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Mar 14, 2013
Messages
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Chaffee, MO
Take the Hard drive and install in any computer that will boot Linux. Do the install as normal.
Then remove the Hard drive with Linux and insert in the destination computer. Boot it and use
as you would have, if it had been installed on that Computer. Linux doesn't care, but install
the 32 Bit Version or 64 bit version to match your Hardware, or what you require.

Larry
 

Chuck(G)

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Jan 11, 2007
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38,867
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Pacific Northwest, USA
On P3 systems, I generally have much better luck with older distros. Just for yucks, try an old version of Puppy Linux, say, "Slacko". It's not unsual to see the Debian kernels dropping support for some chipsets along the way.

And, of course, for later versions, there's the CMOV thing.
 
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Caluser2000

Veteran Member
Joined
Jan 3, 2010
Messages
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New Zealand
Take the Hard drive and install in any computer that will boot Linux. Do the install as normal.
Then remove the Hard drive with Linux and insert in the destination computer. Boot it and use
as you would have, if it had been installed on that Computer. Linux doesn't care, but install
the 32 Bit Version or 64 bit version to match your Hardware, or what you require.

Larry

You shouldn't have to do that at all.Disrtros on a number of P4 systems I(including this one I use as my daily driver without any effort) have currently are Linux Mint Debian Edition 4, Devuan Beowolf (no systemd) and Bunsen Labs Lithium. Installed and updated when need without any problems at all. With and without ps/2 keyboards. Tried Peppermint but it just had some real funny quirks I didn't like. that the others didn't.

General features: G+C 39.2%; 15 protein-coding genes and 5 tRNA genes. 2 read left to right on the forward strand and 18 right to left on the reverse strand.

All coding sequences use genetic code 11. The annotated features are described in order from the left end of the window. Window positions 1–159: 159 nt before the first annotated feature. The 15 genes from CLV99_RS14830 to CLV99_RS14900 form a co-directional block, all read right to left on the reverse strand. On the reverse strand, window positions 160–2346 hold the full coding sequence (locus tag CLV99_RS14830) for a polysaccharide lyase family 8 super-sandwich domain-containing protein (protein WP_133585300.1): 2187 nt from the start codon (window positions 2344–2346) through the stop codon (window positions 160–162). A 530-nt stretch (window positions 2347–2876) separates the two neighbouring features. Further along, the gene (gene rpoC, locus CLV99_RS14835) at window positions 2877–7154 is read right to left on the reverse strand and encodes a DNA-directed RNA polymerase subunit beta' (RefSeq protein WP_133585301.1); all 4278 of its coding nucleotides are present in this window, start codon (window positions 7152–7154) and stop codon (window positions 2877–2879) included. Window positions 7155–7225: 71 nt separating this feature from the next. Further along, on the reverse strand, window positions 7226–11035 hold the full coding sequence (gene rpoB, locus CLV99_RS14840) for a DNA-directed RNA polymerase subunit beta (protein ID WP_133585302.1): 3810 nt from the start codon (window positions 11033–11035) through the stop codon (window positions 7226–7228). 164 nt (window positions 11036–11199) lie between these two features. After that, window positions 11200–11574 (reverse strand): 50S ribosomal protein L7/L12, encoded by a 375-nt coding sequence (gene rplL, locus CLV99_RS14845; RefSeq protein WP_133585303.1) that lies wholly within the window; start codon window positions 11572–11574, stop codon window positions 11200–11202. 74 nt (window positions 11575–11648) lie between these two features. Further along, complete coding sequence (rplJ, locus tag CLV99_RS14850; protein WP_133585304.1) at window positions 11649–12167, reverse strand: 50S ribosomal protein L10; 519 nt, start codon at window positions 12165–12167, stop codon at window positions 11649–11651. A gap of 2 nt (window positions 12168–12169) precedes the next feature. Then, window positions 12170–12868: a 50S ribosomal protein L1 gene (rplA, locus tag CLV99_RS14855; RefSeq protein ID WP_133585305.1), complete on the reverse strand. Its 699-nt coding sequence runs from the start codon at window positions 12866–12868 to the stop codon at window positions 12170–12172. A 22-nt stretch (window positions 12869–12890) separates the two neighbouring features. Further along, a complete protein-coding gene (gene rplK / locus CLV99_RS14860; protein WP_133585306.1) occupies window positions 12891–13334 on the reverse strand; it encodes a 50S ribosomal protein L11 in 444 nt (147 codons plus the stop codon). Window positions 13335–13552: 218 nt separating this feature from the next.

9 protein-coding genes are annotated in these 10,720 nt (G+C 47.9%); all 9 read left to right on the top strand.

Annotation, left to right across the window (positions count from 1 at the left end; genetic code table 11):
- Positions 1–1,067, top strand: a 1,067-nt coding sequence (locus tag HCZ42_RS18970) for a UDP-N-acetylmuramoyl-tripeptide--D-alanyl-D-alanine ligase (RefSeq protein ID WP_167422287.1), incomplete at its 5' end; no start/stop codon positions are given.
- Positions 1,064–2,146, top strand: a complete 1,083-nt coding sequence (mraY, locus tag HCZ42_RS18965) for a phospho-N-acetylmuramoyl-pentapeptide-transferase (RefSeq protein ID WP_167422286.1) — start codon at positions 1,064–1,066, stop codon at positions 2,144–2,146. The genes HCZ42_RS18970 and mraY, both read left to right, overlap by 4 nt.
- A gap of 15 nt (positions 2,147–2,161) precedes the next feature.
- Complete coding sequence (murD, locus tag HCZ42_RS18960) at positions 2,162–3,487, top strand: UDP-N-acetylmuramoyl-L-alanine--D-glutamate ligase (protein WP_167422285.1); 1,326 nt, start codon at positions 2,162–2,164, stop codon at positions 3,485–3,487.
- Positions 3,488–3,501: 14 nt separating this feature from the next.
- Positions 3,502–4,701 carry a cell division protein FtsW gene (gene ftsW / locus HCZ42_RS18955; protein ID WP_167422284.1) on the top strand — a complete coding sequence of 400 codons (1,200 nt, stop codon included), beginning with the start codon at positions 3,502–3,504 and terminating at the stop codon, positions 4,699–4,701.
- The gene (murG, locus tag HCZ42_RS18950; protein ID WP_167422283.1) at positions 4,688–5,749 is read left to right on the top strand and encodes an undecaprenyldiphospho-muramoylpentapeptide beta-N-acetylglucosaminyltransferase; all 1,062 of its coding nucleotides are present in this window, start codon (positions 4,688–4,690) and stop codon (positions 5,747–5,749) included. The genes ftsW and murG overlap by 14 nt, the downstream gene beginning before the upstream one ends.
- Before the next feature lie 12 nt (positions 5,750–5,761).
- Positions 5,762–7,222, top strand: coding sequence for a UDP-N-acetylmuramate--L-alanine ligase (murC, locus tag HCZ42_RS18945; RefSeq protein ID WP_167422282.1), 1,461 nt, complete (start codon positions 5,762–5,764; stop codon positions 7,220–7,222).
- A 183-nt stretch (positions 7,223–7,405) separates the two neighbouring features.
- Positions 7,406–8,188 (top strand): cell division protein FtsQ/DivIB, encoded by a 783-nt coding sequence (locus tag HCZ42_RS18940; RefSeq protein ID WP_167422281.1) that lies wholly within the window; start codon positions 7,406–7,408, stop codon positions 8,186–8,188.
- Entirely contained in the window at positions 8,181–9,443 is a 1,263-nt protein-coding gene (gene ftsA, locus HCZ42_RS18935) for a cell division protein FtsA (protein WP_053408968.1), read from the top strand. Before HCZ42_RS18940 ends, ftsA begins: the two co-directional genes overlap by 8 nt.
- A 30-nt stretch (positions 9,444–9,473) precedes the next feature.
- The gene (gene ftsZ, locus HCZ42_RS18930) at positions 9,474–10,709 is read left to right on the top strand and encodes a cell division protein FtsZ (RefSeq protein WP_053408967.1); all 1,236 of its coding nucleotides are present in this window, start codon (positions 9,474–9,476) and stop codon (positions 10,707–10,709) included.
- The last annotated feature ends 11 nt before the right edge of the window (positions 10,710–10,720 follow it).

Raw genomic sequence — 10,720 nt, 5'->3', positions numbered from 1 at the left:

Caluser2000

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New Zealand
For my so called "5x86" architecture I use Devuan Jessie(no systemd) which went to archive status mid last year.and just point apt to the Devuan Jessie archives.Yeah the requirement for the cpu to have SSE(CMOV) killed installation on 5x86 stuff. About a month ago there was mention on one of the forums I go to of Puppy Linux dropping 32-bit systems completely in the near future. That would be a shame.
 

Chuck(G)

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Pacific Northwest, USA
There are older versions of Puppy (and DSL) archived. I recommended Slacko because it's just old enough (about 300 MB ISO, based on Slackware 14.1) here. If it works, you have a starting point at least.
 

Zap!

Experienced Member
Joined
Jun 20, 2021
Messages
66
Location
Staten Island, New York
Sorry for the late reply guys, but yesterday I worked an 11 hour shift and went right to bed when I got home. Anyway, a few updates...

I updated the BIOS to 2.10, thinking perhaps that would help. It didn't. And still no Boot to USB option in BIOS. How I am booting to USB is through Plop Boot Manager. Perhaps it doesn't like my computer. I checked the settings, and the only real USB option in Plop are "Force USB 1.1" (it's set to 0, and can be set to Mode 1 or 2) and "Ignore USB Devices" (it's set to 00, and can be set all the way up to 99). Think any of these could be it?

Anyway, if all else fails I have a nice XP computer. I will put the HD in there if I have to, then put it back in the Compaq. I will first wait to see your replies on Plop.
 

Zap!

Experienced Member
Joined
Jun 20, 2021
Messages
66
Location
Staten Island, New York
There are older versions of Puppy (and DSL) archived. I recommended Slacko because it's just old enough (about 300 MB ISO, based on Slackware 14.1) here. If it works, you have a starting point at least.

If the ISO is only 300mb, I can put it on a CD and boot to CD-ROM from the BIOS. I'm thinking that my problems may lie in Plop.
 

Caluser2000

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Joined
Jan 3, 2010
Messages
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Location
New Zealand
If the ISO is only 300mb, I can put it on a CD and boot to CD-ROM from the BIOS. I'm thinking that my problems may lie in Plop.
Bunsen Labs Litium for 32-bit system can boot as a live cd as well. Then you can instill on to your machines hdd if you like it.